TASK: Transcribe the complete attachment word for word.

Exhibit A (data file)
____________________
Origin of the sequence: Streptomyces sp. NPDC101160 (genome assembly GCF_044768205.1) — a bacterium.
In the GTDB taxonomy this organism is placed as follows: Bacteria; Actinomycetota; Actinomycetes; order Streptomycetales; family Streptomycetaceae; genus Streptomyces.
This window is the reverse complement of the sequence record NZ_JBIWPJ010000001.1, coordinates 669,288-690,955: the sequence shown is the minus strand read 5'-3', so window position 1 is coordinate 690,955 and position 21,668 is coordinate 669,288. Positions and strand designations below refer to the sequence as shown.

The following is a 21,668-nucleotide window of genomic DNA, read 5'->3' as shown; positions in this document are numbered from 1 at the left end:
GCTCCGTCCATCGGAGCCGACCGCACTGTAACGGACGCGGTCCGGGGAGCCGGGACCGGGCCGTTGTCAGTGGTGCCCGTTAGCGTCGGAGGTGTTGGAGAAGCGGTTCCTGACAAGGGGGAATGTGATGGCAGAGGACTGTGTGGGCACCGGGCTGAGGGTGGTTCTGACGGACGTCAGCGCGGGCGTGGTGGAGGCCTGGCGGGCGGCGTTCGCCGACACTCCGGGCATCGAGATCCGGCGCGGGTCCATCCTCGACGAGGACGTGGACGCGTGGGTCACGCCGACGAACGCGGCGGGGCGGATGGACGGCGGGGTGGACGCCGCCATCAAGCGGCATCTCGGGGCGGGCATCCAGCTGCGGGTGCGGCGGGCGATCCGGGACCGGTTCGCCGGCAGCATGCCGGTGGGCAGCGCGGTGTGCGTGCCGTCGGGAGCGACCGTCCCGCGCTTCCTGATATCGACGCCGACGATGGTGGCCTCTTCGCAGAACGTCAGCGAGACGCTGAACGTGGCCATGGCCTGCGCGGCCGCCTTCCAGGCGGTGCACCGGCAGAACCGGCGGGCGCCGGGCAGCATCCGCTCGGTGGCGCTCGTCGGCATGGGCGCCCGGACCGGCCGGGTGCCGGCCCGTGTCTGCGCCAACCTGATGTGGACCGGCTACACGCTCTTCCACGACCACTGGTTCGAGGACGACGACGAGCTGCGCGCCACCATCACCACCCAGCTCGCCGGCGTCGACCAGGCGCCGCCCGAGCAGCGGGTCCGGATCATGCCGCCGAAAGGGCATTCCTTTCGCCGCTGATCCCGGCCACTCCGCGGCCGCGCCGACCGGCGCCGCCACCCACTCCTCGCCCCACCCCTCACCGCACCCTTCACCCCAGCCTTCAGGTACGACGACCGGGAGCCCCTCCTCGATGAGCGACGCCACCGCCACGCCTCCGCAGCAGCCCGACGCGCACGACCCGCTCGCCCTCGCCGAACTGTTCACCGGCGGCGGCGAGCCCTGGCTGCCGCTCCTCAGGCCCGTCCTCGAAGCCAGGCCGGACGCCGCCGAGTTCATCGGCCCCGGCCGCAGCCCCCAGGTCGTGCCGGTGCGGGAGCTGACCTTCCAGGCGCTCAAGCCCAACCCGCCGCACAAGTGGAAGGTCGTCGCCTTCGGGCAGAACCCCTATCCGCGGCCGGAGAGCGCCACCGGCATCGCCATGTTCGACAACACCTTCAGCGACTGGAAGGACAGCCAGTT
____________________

Origin of the sequence: Streptomyces sp. NPDC101160 (genome assembly GCF_044768205.1) — a bacterium.
In the GTDB taxonomy this organism is placed as follows: Bacteria; Actinomycetota; Actinomycetes; order Streptomycetales; family Streptomycetaceae; genus Streptomyces.
This window is the reverse complement of the sequence record NZ_JBIWPJ010000001.1, coordinates 669,288-690,955: the sequence shown is the minus strand read 5'-3', so window position 1 is coordinate 690,955 and position 21,668 is coordinate 669,288. Positions and strand designations below refer to the sequence as shown.

The following is a 21,668-nucleotide window of genomic DNA, read 5'->3' as shown; positions in this document are numbered from 1 at the left end:
GCTCCGTCCATCGGAGCCGACCGCACTGTAACGGACGCGGTCCGGGGAGCCGGGACCGGGCCGTTGTCAGTGGTGCCCGTTAGCGTCGGAGGTGTTGGAGAAGCGGTTCCTGACAAGGGGGAATGTGATGGCAGAGGACTGTGTGGGCACCGGGCTGAGGGTGGTTCTGACGGACGTCAGCGCGGGCGTGGTGGAGGCCTGGCGGGCGGCGTTCGCCGACACTCCGGGCATCGAGATCCGGCGCGGGTCCATCCTCGACGAGGACGTGGACGCGTGGGTCACGCCGACGAACGCGGCGGGGCGGATGGACGGCGGGGTGGACGCCGCCATCAAGCGGCATCTCGGGGCGGGCATCCAGCTGCGGGTGCGGCGGGCGATCCGGGACCGGTTCGCCGGCAGCATGCCGGTGGGCAGCGCGGTGTGCGTGCCGTCGGGAGCGACCGTCCCGCGCTTCCTGATATCGACGCCGACGATGGTGGCCTCTTCGCAGAACGTCAGCGAGACGCTGAACGTGGCCATGGCCTGCGCGGCCGCCTTCCAGGCGGTGCACCGGCAGAACCGGCGGGCGCCGGGCAGCATCCGCTCGGTGGCGCTCGTCGGCATGGGCGCCCGGACCGGCCGGGTGCCGGCCCGTGTCTGCGCCAACCTGATGTGGACCGGCTACACGCTCTTCCACGACCACTGGTTCGAGGACGACGACGAGCTGCGCGCCACCATCACCACCCAGCTCGCCGGCGTCGACCAGGCGCCGCCCGAGCAGCGGGTCCGGATCATGCCGCCGAAAGGGCATTCCTTTCGCCGCTGATCCCGGCCACTCCGCGGCCGCGCCGACCGGCGCCGCCACCCACTCCTCGCCCCACCCCTCACCGCACCCTTCACCCCAGCCTTCAGGTACGACGACCGGGAGCCCCTCCTCGATGAGCGACGCCACCGCCACGCCTCCGCAGCAGCCCGACGCGCACGACCCGCTCGCCCTCGCCGAACTGTTCACCGGCGGCGGCGAGCCCTGGCTGCCGCTCCTCAGGCCCGTCCTCGAAGCCAGGCCGGACGCCGCCGAGTTCATCGGCCCCGGCCGCAGCCCCCAGGTCGTGCCGGTGCGGGAGCTGACCTTCCAGGCGCTCAAGCCCAACCCGCCGCACAAGTGGAAGGTCGTCGCCTTCGGGCAGAACCCCTATCCGCGGCCGGAGAGCGCCACCGGCATCGCCATGTTCGACAACACCTTCAGCGACTGGAAGGACAGCCAGTT